Bollywood is an industry that few can afford to ignore these days. And to a great extent, it’s driven by the 25-million-strong Indian diaspora - with an estimated combined wealth of $300 billion - giving rise to a new genre of Bollywood flicks: “the NRI movies”. Film producer Subhash Ghai readily admits he now makes films for the dollar- and pound-paying audience.

Similarly, UTV sees 20 percent of its revenues coming from the overseas markets, and is now planning to raise this to 50 percent over the next few years, its chief operations officer Siddharth Roy Kapur told the Forbes magazine in a recent interview.

Realising the dollar strength of the Indian diaspora in the US and their fascination with Indian movies, an American company is now banking on Bollywood’s song and dance spectacles to push the video-on-demand business.

Last December, Tinsel Cinema, a US-based company, launched an online service featuring movies and television programmes from India; its target: Web-connected South Asian expatriate families that want access to familiar content.

“If there are two things this audience can’t get enough of, it’s Bollywood and cricket,” Tinsel Cinema’s chairperson and chief executive Chase Weir was quoted as saying by the Washington Post newspaper.

Bollywood films play in only about 80 theatres in the US, so the market is huge for Tinsel Cinema. Its customers pay $3 per movie, or $10 for a package of five movies. The company hopes to draw 150,000 customers to its site,, during its first quarter.

To ensure a steady stream of content, the company has also signed distribution deals with film and television companies, including Yash Raj Films, one of India’s biggest studios.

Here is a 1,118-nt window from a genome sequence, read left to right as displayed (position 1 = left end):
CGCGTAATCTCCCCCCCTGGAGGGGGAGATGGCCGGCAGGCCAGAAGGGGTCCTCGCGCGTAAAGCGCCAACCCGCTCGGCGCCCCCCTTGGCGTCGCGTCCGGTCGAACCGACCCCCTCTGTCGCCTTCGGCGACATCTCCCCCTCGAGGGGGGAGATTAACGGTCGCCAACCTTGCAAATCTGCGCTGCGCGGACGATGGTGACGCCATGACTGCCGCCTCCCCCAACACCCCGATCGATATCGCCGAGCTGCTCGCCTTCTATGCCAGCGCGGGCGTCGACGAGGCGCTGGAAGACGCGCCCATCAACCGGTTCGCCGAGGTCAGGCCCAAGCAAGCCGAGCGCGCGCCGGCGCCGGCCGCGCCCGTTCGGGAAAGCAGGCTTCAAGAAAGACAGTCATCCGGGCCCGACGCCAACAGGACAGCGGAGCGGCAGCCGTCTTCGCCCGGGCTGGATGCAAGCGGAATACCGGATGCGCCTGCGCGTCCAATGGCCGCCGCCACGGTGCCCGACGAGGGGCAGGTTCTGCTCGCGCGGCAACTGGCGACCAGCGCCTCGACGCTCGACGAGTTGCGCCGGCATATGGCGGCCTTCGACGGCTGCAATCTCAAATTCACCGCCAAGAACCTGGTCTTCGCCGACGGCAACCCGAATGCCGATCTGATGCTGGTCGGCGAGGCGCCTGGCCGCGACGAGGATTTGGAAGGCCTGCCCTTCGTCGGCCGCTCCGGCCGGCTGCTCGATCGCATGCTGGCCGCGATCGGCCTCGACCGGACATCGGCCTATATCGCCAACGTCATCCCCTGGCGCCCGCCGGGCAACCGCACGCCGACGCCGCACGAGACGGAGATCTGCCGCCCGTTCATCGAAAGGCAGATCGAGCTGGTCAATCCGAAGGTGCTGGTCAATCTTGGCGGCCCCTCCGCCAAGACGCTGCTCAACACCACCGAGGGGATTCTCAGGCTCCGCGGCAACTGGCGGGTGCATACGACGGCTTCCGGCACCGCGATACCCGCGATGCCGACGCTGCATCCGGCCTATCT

The overseas markets’ fascination with Bollywood is expected to continue, and it’s estimated that revenues will rise by 25-30 percent annually. Says Ernst and Young’s head of media and entertainment Farokh Balsara: “Indians abroad have always wanted to see their films.”

According to a report on entertainment prepared by industry lobby FICCI and audit consultancy PricewaterhouseCoopers, the Indian film industry is valued at around Rs.80 billion ($2 billion) and grows by 20 percent annually. It is expected to touch Rs.153 billion ($3.5 billion) by 2010, with the overseas box office accounting for nearly 10 percent of this market.

“Koi Mil Gaya” made $10 million in India, $1.9 million in the US and 1.6 million pounds in Britain; “Kal Ho Naa Ho” made $8 million in India, $700,000 in the US and 600,000 pounds in Britain; “Chalte-Chalte” earned $4.5 million at home, $900,000 in America and 700,000 pounds in Britain, and “Dilwale Dulhaniya Le Jayenge” made $5 million abroad.

By Hollywood standards, this may not be huge. But it’s a beginning and in all likelihood it won’t be long before Indian filmmakers - propped by corporate funding - storm Hollywood. As Bollywood icon Amitabh Bachchan said in a recent interview: “Have you seen how the world is lapping up the Indian song-and-dance routine? Once a country progresses, people like everything it does.”